Biola University Continues It’s Slip Into Eastern Metaphysics (Updated)

(Originally Posted June 2013)

“Fr. Thomas Keating teaches on centering prayer who tells us contemplative prayer is a way of tuning into a fuller level of reality that is always present …”(Open mind, Open heart p.37). He explains “My acquaintance with eastern methods of meditation has convinced me that … there are ways of calming the mind in the spiritual disciplines of both the east and the west … Many serious seekers of truth study the eastern religions, …”What he is promoting is the concept of God permeating the air as prana.” (Lighthouse Trails)

Over the years I have noticed that Biola is going down a road that is based not in Christ, but in Eastern philosophy. For instance, my first encounter wit this came from an assistant pastor at a church in my town. When I was talking about how contemplative prayer came to our current faith (India, Alexandria, the Desert fathers, Thomas Merton, and then Keating/Nouwen/Foster, and the like), this pastor was shocked, and recommended a book he was studying in a class at Biola entitled, “A Seven Day Journey with Thomas Merton.” In it you have the christian faith laid into the matrix of Buddhist thought. Over the years since this jaw-dropping encounter with a pastor from a “Biblically conservative” church not seeing any problem with the book HE recommended to me, I have become more interested in where Biola was heading. And over the years they seem to put a stamp of approval on things un-Biblical. The most recent being a video presentation on Biola’s YouTube by Phileena Heuertz. She gave a presentation on, you guessed it, contemplative prayer.

In a question directed at Mrs. Heuertz elsewhere, Janice Kraus asks:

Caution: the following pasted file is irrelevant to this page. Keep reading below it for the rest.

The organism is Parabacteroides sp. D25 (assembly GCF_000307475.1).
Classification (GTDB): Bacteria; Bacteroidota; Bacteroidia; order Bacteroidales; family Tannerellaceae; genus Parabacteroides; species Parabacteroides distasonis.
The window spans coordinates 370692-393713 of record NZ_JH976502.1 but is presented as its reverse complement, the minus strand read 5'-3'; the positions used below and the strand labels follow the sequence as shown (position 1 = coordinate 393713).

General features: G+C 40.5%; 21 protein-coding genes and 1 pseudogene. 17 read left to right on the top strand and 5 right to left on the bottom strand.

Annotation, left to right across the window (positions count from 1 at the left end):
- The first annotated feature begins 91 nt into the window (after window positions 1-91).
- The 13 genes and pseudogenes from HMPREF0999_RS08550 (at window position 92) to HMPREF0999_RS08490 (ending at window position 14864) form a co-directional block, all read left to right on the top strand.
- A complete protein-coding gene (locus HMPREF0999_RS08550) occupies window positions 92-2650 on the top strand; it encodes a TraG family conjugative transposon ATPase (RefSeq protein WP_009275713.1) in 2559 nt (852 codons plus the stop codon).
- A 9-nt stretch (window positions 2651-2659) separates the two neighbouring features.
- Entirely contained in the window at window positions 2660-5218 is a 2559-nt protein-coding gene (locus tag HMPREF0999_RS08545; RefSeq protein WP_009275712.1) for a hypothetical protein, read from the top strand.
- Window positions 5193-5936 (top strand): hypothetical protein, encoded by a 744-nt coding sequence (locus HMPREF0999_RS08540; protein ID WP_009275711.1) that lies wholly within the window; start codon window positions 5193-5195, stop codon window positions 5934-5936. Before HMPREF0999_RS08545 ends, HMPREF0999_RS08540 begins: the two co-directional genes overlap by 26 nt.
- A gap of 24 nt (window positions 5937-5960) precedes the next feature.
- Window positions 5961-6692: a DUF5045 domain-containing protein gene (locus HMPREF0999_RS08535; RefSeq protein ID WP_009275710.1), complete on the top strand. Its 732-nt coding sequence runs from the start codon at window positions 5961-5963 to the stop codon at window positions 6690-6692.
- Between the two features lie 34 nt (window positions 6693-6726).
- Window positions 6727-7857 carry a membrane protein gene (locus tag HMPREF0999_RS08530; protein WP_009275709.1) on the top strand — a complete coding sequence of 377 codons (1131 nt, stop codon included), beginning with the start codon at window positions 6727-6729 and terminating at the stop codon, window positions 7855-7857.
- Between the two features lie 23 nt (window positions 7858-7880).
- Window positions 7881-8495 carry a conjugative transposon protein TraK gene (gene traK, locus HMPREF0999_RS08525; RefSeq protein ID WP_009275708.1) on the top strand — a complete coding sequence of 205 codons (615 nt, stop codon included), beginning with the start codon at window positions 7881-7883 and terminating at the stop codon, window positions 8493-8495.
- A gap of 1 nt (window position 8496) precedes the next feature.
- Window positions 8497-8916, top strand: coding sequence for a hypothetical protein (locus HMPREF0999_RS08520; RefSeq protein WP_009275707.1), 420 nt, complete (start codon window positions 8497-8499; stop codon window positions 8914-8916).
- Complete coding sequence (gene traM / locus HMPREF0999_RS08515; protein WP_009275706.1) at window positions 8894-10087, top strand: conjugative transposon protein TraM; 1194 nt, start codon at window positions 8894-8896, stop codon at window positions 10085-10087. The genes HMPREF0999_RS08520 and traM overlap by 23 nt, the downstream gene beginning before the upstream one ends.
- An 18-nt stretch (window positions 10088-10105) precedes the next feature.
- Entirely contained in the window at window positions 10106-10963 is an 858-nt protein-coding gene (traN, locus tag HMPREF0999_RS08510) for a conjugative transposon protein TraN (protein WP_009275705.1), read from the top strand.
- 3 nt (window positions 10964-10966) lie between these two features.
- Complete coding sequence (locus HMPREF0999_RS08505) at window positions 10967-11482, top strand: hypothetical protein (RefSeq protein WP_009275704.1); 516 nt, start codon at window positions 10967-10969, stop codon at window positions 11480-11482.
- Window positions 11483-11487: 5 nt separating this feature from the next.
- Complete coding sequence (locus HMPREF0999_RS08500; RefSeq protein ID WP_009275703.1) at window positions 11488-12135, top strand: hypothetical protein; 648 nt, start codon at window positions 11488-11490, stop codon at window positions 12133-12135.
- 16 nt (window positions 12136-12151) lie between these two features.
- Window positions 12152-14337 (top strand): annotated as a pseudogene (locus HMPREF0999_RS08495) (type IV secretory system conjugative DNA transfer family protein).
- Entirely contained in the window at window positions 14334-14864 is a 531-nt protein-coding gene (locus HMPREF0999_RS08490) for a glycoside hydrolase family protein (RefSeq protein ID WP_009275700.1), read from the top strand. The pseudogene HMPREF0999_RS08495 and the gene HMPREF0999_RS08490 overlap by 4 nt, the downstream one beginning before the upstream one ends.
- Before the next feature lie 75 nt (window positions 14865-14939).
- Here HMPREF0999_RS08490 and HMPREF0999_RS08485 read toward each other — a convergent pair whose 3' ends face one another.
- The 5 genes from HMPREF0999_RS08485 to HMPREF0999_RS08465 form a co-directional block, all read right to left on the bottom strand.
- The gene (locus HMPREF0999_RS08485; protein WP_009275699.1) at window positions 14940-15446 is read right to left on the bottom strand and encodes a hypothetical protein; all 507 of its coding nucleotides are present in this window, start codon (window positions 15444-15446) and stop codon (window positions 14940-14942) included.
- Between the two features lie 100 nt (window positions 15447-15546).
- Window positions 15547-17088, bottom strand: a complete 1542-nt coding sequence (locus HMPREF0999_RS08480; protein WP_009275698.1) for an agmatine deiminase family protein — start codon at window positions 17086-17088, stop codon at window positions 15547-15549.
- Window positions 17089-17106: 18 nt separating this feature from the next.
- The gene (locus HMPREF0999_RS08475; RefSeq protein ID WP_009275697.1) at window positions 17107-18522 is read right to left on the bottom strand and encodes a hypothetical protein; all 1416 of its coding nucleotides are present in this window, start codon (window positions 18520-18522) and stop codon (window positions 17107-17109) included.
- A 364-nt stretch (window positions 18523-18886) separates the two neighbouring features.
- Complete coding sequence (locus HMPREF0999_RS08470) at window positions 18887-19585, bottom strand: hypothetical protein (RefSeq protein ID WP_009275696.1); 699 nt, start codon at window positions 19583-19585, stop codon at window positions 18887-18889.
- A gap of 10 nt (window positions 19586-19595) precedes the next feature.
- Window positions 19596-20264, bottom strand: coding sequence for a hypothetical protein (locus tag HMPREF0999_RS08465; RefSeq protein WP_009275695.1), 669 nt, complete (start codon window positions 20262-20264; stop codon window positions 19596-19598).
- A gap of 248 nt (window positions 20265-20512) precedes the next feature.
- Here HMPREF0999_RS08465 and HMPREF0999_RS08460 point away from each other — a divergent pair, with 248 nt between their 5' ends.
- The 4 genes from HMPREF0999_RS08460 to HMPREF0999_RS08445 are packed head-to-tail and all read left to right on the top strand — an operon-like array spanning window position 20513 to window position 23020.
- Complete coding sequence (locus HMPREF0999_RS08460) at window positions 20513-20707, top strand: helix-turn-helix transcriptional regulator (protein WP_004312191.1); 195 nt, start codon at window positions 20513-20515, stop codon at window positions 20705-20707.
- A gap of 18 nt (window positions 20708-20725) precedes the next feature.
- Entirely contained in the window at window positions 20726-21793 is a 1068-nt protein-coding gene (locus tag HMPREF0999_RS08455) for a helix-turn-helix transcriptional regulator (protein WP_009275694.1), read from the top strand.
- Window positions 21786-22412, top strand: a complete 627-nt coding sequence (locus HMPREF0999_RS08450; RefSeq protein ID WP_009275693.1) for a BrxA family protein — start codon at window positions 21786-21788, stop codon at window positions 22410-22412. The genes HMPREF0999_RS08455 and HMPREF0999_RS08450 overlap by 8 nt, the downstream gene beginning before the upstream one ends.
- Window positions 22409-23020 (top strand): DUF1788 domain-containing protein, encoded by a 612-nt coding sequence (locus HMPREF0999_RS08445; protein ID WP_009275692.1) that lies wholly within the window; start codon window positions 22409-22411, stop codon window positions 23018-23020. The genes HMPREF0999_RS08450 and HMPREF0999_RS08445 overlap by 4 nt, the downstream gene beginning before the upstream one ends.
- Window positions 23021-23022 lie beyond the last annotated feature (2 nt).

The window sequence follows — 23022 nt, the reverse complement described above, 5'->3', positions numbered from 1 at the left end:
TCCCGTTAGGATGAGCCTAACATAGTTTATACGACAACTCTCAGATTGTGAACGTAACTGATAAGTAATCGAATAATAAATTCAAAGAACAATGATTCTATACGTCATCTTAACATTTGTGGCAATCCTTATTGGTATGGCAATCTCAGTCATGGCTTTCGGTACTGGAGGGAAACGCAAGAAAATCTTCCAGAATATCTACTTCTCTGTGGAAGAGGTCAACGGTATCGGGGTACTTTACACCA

• “I am trying to learn more about ‘Who I am’ and starting to use Mediation for purpose of changing my ways of thinking : Do you have any links for this and How can I find out who am I?”

Mrs. Heuertz responds:

  • dear janice, thanks for your honesty. i think we will all spend the rest of our life learning more about who we are. if you like to read, i recommend books by Henri Nouwen, Thomas Keating, Richard Rohr to support your journey. you can also check out my website at www.phileena.com for a list of recommended books and various blog posts that may assist you. ~be well. breath deep.

This response alone is telling. As is her recommended reading list from her site, it is a who’s who of New Age influence and Eastern metaphysics in the guise of Christianese. For instance, let’s deal JUST with Henri Nouwen whom she recommended above, and I wish to quote from my chapter on this topic, IN WHICH I quote from David Cloud’s book (pp. 317-321), Contemplative Mysticism: A Powerful Ecumenical Bond (Port Huron, MI: Way of Life Literature, 2008). It touches on a few other characters as well in Phileena’s reading list, like Sue Monk Kidd, but Nouwen’s alignment not with the Good News, but with Eastern metaphysics becomes clear:


QUOTE


Henri J.M. Nouwen (1932-1996) was a Roman Catholic priest who taught at Harvard, Yale, and the University of Notre Dame. Nouwen has had a vast influence within the emerging church and evangelicalism at large through his writings, and he has been an influential voice within the contemplative movement. A Christian Century magazine survey conducted in 2003 found that Nouwen’s writings were a first choice for Catholic and mainline Protestant clergy….

Nouwen did not instruct his readers that one must be born again through repentance and personal faith in Jesus Christ in order to commune with God. The book With Open Hands, for example, instructs readers to open themselves up to God and surrender to the flow of life, believing that God loves them unconditionally and is leading them. This is blind faith.